One of the most common questions I am asked as I go around looking at roofs around Sydney is: “Should I repair or replace?”
A roof repair is usually a shorter term option whilst a roof replacement is more of a lifetime choice. There are always exceptions to this rule – and some roof repairs can offer quite long term service.
Sometimes, it is not the roof that is the problem, but the guttering (usually box gutters) or the roof flashings. . And there are the situations where future home improvements are planned and a roof repair is a good ‘bridging’ option. So, this question is quite valid for most home owners.
Using the picture (above) of a typical Sydney roof as an example, the metal skillion roof is in a very advanced state of rust. It is quite obviously a candidate for replacement.Any repair work done on this rusty roof has a very short service life because another spot elsewhere would fail … Add up the cost of all the repairs and still having to do a roof replacement very soon, it is cheaper to just forget the repair option and go straight for a roof replacement now.
The tile roof in the picture is a good example of when repair is a very viable option. The tiled roof valleys may need replacement if they are rusty and the ridge capping may need re-pointing. A repair job on the tile roof should provide another 20 years of good service before any further expenditure is required.
Slate roofs are a slightly different story. I do not do slate roofs because it is an area that I do not carry enough expertise on. In Sydney, slate roof work is best carried out by someone like Heath (a slate specialist) at Westwood Roofing. Slate roofs can be expensive (and difficult) to repair. They are also expensive to replace with new slate – although a colorbond roof replacement for a slate roof is a very good (and cheaper) alternative.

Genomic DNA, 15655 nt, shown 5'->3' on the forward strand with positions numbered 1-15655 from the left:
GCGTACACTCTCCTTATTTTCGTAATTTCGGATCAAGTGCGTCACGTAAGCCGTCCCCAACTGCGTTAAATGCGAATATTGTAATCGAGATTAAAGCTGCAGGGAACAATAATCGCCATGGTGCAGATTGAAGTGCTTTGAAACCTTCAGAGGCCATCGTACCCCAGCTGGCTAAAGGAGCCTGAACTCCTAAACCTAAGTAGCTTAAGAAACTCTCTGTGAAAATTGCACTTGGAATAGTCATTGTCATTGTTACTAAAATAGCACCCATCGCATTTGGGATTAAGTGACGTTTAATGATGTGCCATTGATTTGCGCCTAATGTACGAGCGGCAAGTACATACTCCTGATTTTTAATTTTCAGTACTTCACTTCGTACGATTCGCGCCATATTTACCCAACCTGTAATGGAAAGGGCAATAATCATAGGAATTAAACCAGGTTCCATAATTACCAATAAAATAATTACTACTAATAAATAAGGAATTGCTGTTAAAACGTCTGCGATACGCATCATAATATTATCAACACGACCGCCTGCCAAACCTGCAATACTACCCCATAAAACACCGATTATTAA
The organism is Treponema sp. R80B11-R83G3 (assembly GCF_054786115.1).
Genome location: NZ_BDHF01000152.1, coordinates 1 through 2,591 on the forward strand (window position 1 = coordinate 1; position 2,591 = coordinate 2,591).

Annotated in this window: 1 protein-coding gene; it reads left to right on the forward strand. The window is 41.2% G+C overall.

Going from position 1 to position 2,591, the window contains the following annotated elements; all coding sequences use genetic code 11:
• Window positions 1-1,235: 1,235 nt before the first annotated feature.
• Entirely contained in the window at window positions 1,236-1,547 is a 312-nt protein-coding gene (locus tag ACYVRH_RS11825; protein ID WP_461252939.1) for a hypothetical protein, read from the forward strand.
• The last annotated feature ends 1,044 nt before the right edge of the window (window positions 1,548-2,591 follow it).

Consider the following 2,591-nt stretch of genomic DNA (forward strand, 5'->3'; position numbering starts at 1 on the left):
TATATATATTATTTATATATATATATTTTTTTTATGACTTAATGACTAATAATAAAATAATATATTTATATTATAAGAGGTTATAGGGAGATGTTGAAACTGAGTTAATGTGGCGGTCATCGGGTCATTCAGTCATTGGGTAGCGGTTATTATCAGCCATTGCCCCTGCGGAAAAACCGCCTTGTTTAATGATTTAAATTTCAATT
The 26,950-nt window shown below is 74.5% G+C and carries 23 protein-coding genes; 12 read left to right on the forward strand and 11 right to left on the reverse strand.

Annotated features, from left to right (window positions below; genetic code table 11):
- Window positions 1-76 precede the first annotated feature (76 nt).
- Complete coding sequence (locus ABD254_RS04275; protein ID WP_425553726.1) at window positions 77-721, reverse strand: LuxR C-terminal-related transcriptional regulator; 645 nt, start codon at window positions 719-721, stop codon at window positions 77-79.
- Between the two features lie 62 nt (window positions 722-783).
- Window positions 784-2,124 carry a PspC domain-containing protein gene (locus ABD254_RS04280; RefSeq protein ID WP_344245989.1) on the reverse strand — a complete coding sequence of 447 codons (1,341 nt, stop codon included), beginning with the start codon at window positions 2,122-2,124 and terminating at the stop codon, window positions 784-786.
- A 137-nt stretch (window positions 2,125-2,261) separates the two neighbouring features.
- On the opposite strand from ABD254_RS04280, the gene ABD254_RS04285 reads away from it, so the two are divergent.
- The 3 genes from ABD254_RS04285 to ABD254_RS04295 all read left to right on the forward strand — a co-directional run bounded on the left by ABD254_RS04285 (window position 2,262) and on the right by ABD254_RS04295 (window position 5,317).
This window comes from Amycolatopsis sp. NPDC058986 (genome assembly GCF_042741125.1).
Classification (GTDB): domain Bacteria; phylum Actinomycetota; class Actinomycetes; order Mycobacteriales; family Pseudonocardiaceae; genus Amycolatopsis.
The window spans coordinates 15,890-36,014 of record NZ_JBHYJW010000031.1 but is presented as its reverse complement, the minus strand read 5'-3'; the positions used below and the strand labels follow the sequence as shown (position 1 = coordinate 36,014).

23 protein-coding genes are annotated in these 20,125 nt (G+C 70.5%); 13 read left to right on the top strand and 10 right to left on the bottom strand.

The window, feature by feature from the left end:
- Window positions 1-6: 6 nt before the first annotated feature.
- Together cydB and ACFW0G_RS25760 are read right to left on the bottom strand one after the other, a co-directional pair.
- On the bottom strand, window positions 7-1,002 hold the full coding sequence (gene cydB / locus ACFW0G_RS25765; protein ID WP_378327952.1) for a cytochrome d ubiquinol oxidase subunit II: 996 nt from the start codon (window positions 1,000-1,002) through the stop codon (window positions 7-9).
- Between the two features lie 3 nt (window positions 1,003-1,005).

Roofs in Sydney have fairly long lives. 40 to 50 years is typical – and when an enquiry comes through about a 20 year old roof that the owner thinks may need replacement, it calls for some further questioning. A 20 year old roof is a ‘young’ roof.
The reduced serviceability of a Sydney roof points to an installation problem. Typical examples are:
- Tile roofs laid too flat: Sarking under the tiles channel the leaks to the gutter and the house owner has no indication that there are leaks. Over time, the roof battens rot and the sarking deteriorate. Then the roof tiles drop – usually putting a tear in the sarking and suddenly the roof starts leaking…
- Excessive discharge over tiled roofs: A downpipe spreader from an upstairs roof, a long valley discharging over tiles and an open ended gutter are typical situations when roof tiles are inundated with stormwater. The laps leak and eventually rot the battens and sarking.
- Box gutters with ponding problems: Installing zincalume box gutters instead of colorbond, together with water ponding issues (due to inadequate falls) can lead to premature failure.
- Electrolysis due to Incompatible flashing materials: The most common flashing fault is laying lead over a zincalume metal roof. See the two video below for a better explanation:
- Failure at joints: The joints at the roof flashings can fail over time. This happens with long lengths of flashings that have large resultant thermal movements that shear off the pop rivets and tear the sealant joints. End laps on roof sheeting can corrode prematurely – especially if the sealant is not positioned correctly.
- Tree leaves: These can create damp environments that promote corrosion. So, if leaves get trapped under roof flashings or in gutters – there will be early rust.
So, should you repair or replace your roof?
My first priority when I get onto a roof is to see if the roof can be ‘saved’ by doing effective roof repairs that can add many years to the life of the roof. Some roofs that I see scream “Roof Replacement” at me. And this is usually the correct option.